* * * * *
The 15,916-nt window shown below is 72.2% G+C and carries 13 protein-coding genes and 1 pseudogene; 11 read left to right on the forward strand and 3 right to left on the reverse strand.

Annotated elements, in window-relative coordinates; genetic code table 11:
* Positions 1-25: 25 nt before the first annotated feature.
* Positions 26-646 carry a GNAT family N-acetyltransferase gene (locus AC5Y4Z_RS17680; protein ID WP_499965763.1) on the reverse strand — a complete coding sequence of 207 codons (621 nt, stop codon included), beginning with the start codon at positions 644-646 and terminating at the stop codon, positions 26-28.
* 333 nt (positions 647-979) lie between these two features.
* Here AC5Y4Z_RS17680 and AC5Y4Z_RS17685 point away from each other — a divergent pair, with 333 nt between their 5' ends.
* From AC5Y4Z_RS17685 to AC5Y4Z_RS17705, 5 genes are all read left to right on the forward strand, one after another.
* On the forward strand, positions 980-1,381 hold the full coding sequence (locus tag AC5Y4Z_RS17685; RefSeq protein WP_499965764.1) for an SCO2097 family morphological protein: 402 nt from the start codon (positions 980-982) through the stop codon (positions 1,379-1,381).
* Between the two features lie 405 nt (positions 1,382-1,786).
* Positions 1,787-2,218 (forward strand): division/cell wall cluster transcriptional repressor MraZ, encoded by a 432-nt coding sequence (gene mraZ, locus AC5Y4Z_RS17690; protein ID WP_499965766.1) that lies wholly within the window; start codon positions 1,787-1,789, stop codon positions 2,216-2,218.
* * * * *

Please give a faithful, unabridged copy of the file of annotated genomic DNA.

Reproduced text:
The 15,916-nt window shown below is 72.2% G+C and carries 13 protein-coding genes and 1 pseudogene; 11 read left to right on the forward strand and 3 right to left on the reverse strand.

Annotated elements, in window-relative coordinates; genetic code table 11:
* Positions 1-25: 25 nt before the first annotated feature.
* Positions 26-646 carry a GNAT family N-acetyltransferase gene (locus AC5Y4Z_RS17680; protein ID WP_499965763.1) on the reverse strand — a complete coding sequence of 207 codons (621 nt, stop codon included), beginning with the start codon at positions 644-646 and terminating at the stop codon, positions 26-28.
* 333 nt (positions 647-979) lie between these two features.
* Here AC5Y4Z_RS17680 and AC5Y4Z_RS17685 point away from each other — a divergent pair, with 333 nt between their 5' ends.
* From AC5Y4Z_RS17685 to AC5Y4Z_RS17705, 5 genes are all read left to right on the forward strand, one after another.
* On the forward strand, positions 980-1,381 hold the full coding sequence (locus tag AC5Y4Z_RS17685; RefSeq protein WP_499965764.1) for an SCO2097 family morphological protein: 402 nt from the start codon (positions 980-982) through the stop codon (positions 1,379-1,381).
* Between the two features lie 405 nt (positions 1,382-1,786).
* Positions 1,787-2,218 (forward strand): division/cell wall cluster transcriptional repressor MraZ, encoded by a 432-nt coding sequence (gene mraZ, locus AC5Y4Z_RS17690; protein ID WP_499965766.1) that lies wholly within the window; start codon positions 1,787-1,789, stop codon positions 2,216-2,218.